IT HAS been nearly a year since Mzansi recorded its first case of Covid-19.

Since then, people have lost their jobs, the economy has taken a beating, lockdown regulations have left many lonely, and the families of those who’ve died have been mourning.

Speaking to Daily Sun, relationship coach Sonja Broschk said it had been a very stressful year for South Africans.

“People were not ready and didn’t know how to deal with lockdown, but not everything was bad.

Since people were unable to rush to work, some couples were left with no choice but to take a closer look at their marriages and work on them,” she said.

“They realised the importance of family. However, others didn’t make it and these were mostly relationships without a strong foundation. Families were also faced with financial conflicts, due to salary cuts and retrenchments.”

Sonja said lockdown also had an impact on people’s sex lives.

“Some people started keeping their distance from others, resulting in less sex. Some couples had sex due to boredom or fear of dying as sex made them feel alive,” she said.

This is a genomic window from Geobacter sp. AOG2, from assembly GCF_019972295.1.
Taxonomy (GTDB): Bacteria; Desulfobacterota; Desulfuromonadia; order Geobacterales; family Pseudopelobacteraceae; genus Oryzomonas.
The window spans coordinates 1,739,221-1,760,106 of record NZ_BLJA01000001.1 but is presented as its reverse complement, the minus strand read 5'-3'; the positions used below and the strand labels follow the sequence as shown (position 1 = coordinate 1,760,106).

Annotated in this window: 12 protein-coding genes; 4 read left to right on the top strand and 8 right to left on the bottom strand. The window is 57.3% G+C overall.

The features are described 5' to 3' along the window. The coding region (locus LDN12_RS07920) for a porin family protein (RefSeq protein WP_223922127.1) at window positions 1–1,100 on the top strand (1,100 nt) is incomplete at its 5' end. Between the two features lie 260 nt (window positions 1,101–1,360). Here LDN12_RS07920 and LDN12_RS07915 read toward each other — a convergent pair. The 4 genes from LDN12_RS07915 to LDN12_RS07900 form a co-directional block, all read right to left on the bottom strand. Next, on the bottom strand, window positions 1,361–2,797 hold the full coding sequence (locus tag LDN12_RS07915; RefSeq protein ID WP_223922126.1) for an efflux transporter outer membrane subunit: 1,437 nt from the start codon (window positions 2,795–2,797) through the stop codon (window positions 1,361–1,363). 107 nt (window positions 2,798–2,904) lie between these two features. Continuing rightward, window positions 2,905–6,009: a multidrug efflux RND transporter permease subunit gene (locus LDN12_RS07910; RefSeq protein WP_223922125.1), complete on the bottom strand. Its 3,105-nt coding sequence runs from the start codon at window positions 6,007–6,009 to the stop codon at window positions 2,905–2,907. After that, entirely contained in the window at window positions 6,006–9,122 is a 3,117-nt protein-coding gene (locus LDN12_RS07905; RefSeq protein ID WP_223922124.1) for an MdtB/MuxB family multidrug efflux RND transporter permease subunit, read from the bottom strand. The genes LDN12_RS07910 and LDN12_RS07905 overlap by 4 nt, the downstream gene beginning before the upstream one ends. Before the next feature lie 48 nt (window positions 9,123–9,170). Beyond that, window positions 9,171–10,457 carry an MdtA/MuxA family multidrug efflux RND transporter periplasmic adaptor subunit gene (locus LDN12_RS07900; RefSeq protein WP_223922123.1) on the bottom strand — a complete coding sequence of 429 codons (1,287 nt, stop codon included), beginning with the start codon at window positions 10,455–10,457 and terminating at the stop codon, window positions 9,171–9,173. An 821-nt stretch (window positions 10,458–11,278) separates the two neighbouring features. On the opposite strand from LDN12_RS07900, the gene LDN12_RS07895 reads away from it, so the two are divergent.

“However, others were less intimate because their kids were always around and they were under severe stress.”

She said the ban on alcohol sales and casinos also put a strain on people.

“As we know some people deal with stress by consuming alcohol while others gamble, and it was extremely difficult for them to cope. They resorted to physically abusing the person next to them.”

Sonja said children and young people also dealt with the pandemic in different ways.

“Children are constantly worried about losing their parents as they often see them wearing masks.

“Young people think they will die later, hence we see them in crowded places and going to clubs without wearing masks.”

She said with many people experiencing anxiety, there might be more cases of depression in the future.